Incidentally, if you would like to speed up the ripening of some green bananas or other fruit or vegetables, put them in a paper bag together over night. The trapped ethylene will quickly ripen the fruit, and the paper bag will still let enough oxygen in to keep the ripening progress smoothly.  Also, putting fresh bananas in the same container as an overripe banana will rapidly accelerate the ripening process of the fresh bananas. Related posts LINK1, LINK2.

Airline Seats and Windows

Have you ever noticed that most airplane windows do no line up with your seat? The reason for this is that the airline manufacturers place windows as they believe is the optimum seating arrangement. Airlines decide on actual seating arrangements, using the flexible tracks in the plane. So, while one airline might coincidentally line up seats with windows, others do not. Plane window placements are standard, seating arrangements are not.

Airport WiFi Passwords

If you want to make travel a bit less troublesome, there is a tiny free app that can ease your wait time. It shows the passwords for WiFi at many of the world's airports. It is constantly updated for you, so check it out for the next time you have an interminable wait at the terminal. LINK

Pronunciation Poem

The following is the beginning of a poem "The Chaos" The only way it makes sense is if you know how to correctly pronounce the words. If you can pronounce correctly every word in this poem, you will be speaking English better than 90% of the native English speakers in the world.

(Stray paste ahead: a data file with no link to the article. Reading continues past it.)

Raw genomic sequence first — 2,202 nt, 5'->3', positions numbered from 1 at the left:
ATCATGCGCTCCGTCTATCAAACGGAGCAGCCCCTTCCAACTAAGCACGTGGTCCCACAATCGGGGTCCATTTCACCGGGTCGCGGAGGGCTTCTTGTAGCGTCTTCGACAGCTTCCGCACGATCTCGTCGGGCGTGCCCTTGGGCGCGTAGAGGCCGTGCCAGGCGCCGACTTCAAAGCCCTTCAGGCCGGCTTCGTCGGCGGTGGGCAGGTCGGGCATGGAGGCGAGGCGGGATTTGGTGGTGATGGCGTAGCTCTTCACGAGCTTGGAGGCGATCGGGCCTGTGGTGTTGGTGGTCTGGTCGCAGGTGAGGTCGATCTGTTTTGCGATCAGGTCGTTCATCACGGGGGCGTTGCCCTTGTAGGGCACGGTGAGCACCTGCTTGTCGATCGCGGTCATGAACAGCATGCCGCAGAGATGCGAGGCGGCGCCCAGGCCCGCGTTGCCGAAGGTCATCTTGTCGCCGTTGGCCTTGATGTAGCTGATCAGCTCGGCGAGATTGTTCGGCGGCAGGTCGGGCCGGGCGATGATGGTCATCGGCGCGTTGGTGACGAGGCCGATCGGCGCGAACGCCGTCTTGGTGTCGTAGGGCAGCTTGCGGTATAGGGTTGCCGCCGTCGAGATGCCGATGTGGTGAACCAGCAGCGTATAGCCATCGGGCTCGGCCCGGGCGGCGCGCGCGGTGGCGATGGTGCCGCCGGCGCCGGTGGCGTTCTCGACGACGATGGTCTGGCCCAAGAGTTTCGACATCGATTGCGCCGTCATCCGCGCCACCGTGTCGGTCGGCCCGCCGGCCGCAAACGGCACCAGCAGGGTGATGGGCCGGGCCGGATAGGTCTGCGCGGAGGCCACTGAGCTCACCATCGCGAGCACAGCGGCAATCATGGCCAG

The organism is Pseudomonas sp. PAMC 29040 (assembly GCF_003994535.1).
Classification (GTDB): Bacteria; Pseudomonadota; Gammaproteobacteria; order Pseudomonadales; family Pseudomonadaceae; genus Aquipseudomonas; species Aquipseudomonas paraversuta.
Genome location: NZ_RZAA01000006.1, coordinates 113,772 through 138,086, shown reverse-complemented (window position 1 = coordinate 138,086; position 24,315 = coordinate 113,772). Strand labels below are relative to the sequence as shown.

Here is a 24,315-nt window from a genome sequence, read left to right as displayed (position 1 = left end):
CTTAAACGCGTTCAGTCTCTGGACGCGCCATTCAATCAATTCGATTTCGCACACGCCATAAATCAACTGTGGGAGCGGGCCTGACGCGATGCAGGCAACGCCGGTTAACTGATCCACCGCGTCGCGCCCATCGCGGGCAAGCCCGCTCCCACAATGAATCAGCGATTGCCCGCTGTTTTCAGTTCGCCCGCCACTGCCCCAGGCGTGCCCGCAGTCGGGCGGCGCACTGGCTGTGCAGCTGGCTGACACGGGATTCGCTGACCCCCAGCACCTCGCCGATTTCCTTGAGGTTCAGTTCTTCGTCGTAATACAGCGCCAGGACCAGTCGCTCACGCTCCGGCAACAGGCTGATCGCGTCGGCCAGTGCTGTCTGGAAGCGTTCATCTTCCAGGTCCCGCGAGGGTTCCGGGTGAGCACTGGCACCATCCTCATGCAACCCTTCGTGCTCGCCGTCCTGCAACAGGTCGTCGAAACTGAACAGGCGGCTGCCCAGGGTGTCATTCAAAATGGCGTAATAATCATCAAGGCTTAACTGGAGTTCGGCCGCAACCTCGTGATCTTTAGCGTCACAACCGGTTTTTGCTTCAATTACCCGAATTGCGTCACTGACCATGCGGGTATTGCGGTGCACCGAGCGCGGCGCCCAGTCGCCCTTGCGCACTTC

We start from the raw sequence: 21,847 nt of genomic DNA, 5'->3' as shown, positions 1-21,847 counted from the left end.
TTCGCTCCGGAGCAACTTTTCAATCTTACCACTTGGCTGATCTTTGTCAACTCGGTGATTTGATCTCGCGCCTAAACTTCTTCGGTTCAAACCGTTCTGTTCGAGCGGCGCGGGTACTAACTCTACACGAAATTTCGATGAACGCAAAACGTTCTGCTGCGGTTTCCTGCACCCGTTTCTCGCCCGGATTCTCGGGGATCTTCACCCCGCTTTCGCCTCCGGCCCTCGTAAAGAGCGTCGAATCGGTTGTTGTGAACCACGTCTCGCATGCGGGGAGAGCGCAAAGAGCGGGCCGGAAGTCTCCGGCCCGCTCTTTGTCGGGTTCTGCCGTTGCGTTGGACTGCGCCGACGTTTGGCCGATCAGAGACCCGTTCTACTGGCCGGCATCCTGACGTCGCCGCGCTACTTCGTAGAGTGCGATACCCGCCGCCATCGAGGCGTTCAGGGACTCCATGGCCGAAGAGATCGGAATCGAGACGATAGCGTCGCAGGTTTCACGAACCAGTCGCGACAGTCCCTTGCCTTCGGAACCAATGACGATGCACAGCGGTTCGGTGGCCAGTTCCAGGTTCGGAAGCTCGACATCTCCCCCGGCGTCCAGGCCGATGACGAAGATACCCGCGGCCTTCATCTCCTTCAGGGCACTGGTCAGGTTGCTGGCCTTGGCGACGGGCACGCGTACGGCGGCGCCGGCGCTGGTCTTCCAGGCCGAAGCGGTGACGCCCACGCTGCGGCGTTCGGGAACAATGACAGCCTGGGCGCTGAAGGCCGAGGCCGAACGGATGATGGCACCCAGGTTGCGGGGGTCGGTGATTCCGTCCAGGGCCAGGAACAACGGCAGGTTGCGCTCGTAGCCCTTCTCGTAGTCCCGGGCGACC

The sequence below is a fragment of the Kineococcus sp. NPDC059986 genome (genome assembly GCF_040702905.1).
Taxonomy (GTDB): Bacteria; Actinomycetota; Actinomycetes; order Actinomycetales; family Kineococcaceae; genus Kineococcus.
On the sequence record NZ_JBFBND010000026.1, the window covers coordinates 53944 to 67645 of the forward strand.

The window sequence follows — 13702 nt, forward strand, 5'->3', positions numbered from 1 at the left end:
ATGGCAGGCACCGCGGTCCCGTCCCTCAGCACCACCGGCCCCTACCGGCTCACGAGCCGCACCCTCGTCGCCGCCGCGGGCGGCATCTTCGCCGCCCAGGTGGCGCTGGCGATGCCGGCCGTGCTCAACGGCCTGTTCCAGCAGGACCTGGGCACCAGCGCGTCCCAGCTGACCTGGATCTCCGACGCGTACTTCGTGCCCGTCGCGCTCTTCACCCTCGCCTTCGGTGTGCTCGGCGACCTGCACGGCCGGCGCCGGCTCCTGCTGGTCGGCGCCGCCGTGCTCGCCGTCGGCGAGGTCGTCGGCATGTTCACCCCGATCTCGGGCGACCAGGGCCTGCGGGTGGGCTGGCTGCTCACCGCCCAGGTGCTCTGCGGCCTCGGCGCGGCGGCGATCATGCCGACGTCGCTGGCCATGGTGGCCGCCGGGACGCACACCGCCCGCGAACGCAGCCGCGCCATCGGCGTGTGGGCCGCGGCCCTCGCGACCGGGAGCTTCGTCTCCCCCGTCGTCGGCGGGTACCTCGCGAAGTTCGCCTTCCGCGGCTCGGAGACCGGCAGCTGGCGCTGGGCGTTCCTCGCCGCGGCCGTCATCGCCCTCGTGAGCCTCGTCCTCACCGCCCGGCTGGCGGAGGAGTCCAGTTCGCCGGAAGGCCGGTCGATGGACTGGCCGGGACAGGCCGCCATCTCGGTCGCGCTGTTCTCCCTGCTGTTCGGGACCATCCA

The poem was written during 1922 by Gerard Nolst Trenité. Here is a LINK to the poem in its entirety. There is also a YouTube version with someone reading it out loud (6 minutes long) LINK. Friday fun diversion.

Dearest creature in creation
Studying English pronunciation,
   I will teach you in my verse
   Sounds like corpse, corps, horse and worse.

I will keep you, Susy, busy,
Make your head with heat grow dizzy;
   Tear in eye, your dress you'll tear;
   Queer, fair seer, hear my prayer.

Pray, console your loving poet,
Make my coat look new, dear, sew it!
   Just compare heart, hear and heard,
   Dies and diet, lord and word.

Sword and sward, retain and Britain
(Mind the latter how it's written).
   Made has not the sound of bade,
   Say-said, pay-paid, laid but plaid.

Now I surely will not plague you
With such words as vague and ague,
   But be careful how you speak,
   Say: gush, bush, steak, streak, break, bleak,

Previous, precious, fuchsia, via
Recipe, pipe, studding-sail, choir;
   Woven, oven, how and low,
   Script, receipt, shoe, poem, toe.

Windows 10 Tip

 If you cannot get into Windows, hold down Shift key when restarting, then go to Troubleshooting options.

Baking Soda Facts

You likely have one or more boxes of baking soda in your home. Baking soda can be used for many purposes. It cleans homes, deodorizes furniture, exfoliates skin, kills mold, polishes silver, and more. You can use it to wash your hair, to make deodorant, and to take the stink out of sweaty clothes.

Baking soda comes out of the ground in the form of minerals nahcolite and trona, which are refined into soda ash (calcium carbonate), then turned into baking soda (sodium bicarbonate), among other things. Most of it comes from the United States, which contains the world’s largest trona deposit. Nahcolite, a naturally occurring sodium bicarbonate, is often found in evaporated lake basins. It is also mined in Botswana, Kenya, Uganda, Turkey, and Mexico.

Glass-making consumes about half of the soda ash and the chemical industry uses about a quarter of the output. Other uses include soap, paper manufacturing, and water treatment.